Here some suggested organisations that offer expert advice on SN.
Food Selectivity Action Plan(103 Posts)
Ok, been to the EABG conference today. One presenter described a 4 child trial of strategies to help fussy eaters. You use 3 foods, 1 new one and 2 they like. New food 12 mini-blobs per session, old ones 6 mini-blobs each. Total 24 mini-blobs. This is done just before a mealtime.
3 intensities of approach, they start with the easiest, and only move up if it doesn't work. I'm going to call the levels Bronze Silver Gold
15 min before meal, you present a plastic plate with a teeny-tiny 'target food' blob on, and leave it there for 5 seconds. Don't worry whether dc eats it or not, the magic is in just plonking it down. Repeat 24 times (always finish on a 'liked' food). This worked a treat on 1 or 2 of the dc.
Silver is the same, but add a reinforcer (praise?) for each bite
Gold is plonking it down + reinforcer + escape extinction (basically that if they scream, throw it, run away etc, you retrieve the dc / food / ignore shrieks and present it again. They still don't have to eat, but do have to cope with looking at it for the required 5 seconds. Repeat 24 times with the 24 mini-bites.
Also got a bag of Pom bears for the
bribe preferred food condition.
What I didn't say, was that success often came after the child had spent several mealtimes just looking at the 'target food' mini-blob. I can't remember what the maximum was, but I got the impression that persistence (in the face of initial failure) was the key skill to master.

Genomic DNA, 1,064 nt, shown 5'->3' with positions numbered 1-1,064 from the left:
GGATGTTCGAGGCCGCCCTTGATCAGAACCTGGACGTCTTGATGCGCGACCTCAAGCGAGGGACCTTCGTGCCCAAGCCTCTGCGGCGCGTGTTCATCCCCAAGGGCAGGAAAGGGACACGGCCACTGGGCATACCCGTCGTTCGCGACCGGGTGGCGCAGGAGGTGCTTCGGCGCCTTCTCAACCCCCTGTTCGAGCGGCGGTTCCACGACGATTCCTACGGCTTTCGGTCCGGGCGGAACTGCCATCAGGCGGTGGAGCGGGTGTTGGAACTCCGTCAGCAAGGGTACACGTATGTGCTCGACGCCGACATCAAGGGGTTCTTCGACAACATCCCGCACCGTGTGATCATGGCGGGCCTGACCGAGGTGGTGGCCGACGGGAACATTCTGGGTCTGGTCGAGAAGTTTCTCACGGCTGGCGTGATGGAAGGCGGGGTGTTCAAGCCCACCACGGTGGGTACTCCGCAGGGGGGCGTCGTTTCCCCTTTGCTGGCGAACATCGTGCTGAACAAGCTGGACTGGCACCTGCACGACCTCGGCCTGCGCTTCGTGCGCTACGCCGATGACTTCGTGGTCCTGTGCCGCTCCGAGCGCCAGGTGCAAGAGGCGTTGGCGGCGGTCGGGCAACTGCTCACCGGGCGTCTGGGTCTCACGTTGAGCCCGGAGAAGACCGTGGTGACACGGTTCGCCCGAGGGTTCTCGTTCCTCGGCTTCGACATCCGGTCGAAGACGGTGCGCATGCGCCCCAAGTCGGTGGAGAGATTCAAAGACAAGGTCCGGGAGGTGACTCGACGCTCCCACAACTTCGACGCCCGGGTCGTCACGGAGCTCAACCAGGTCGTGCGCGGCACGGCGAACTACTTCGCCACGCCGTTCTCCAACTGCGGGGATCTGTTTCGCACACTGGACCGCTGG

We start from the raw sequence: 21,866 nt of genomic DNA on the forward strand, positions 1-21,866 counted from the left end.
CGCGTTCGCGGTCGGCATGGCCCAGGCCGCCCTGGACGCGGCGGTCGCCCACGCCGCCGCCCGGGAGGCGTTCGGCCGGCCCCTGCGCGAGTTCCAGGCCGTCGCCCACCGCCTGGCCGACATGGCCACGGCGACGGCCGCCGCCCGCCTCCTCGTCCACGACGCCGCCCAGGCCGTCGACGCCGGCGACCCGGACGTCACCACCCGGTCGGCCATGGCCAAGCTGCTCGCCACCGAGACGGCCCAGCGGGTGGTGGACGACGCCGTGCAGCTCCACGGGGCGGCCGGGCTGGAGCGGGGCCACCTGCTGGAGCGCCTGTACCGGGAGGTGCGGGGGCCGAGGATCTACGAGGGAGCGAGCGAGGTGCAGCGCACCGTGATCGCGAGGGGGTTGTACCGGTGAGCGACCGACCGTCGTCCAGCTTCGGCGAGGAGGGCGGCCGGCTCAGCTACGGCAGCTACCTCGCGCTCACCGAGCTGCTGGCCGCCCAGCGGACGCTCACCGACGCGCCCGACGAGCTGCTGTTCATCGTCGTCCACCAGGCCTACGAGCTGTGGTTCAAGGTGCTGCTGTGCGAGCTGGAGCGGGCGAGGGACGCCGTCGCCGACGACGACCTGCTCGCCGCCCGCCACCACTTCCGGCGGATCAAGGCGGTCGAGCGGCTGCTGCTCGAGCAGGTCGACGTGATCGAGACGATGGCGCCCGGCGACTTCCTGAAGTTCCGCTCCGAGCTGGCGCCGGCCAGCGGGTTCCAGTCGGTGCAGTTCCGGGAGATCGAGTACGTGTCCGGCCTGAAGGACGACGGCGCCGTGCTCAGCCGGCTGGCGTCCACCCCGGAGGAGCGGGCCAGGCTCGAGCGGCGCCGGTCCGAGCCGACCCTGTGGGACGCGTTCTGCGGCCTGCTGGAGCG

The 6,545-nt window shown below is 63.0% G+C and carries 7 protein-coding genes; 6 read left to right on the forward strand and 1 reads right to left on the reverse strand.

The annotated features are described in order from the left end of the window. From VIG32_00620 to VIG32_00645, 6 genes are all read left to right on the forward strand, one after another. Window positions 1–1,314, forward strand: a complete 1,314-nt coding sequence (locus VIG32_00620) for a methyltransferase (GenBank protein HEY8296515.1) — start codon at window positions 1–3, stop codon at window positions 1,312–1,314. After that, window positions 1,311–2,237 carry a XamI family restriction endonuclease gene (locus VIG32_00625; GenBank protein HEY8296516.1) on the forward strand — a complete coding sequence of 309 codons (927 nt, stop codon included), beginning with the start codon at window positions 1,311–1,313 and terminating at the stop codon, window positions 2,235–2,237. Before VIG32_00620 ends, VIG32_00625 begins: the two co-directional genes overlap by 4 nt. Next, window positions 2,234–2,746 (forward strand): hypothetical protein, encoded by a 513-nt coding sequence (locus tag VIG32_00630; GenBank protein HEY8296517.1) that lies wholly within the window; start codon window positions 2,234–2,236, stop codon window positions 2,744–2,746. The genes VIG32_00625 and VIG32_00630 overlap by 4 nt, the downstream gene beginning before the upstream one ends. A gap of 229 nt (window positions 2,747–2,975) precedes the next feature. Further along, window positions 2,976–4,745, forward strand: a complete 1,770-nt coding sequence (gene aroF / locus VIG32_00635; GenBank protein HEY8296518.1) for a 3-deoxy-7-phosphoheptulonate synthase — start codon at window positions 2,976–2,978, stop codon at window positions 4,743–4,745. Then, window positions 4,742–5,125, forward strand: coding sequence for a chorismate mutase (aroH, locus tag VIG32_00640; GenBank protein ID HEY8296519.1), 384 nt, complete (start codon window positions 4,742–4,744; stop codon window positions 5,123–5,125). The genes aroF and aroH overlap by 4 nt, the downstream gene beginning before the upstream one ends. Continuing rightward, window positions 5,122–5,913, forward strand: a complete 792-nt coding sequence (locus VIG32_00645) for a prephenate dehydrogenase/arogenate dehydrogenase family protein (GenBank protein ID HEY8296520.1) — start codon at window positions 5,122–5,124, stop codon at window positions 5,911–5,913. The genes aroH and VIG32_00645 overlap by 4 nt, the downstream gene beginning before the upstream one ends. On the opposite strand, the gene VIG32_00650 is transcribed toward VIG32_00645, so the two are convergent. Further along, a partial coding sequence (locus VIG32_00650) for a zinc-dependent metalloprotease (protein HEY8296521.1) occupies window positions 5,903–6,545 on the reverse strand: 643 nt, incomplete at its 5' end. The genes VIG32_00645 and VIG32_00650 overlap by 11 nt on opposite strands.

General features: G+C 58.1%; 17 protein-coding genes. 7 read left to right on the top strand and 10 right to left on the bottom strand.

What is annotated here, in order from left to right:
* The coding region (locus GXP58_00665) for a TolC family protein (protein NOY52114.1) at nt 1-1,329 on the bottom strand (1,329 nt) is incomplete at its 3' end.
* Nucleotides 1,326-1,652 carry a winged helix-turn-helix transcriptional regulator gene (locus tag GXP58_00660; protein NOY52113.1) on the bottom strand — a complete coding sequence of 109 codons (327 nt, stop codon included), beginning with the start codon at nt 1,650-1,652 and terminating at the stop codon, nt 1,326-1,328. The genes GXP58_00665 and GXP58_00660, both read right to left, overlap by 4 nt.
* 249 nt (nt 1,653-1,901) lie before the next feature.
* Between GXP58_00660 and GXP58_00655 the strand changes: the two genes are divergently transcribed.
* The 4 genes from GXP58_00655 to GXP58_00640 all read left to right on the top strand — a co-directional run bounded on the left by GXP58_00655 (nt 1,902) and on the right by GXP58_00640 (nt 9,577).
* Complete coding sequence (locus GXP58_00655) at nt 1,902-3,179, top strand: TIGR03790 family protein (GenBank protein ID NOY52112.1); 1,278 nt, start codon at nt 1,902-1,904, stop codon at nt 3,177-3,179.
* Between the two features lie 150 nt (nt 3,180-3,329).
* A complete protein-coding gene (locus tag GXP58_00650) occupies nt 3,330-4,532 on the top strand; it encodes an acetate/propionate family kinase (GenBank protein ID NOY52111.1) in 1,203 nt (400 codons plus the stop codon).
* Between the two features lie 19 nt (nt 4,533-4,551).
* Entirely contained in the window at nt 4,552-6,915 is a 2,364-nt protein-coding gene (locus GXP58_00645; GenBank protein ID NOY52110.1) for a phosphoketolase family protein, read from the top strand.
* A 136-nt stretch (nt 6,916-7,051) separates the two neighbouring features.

Ok, explain again.
I set up all the blobs out of sight.
I present a blob firmly without comment
I wait five seconds looking nonchalant.
If he touches the blob I give him an extra five seconds in case he is moved to scoff it.
I remove plate without comment and present the next random blob.
What do I do if he pushes the plate away and says "no"?
When do I start prompting, "just bite it"?
Do I explain the rules first?
Do I start or finish with an acceptable food?
Do I keep going working on one new food or try different non-acceptable foods on successive days?
Ok, the 'target food' stays the same till you've done a lot of trials (Not sure of exact number). The 'saying no' etc you just completely ignore. Always finish with a preferred food. The other foods are presented in random order. Though I can see a benefit to having a preferred food for the first bite, sort of gets them going . I didn't really understand about when to use prompting. But then, for us, verbal 'command' prompting is often not very helpful (and I'd rather crack the food thing before trying to sit at the table addressing the demand avoidance / control issues of all 3 dc simultaneously)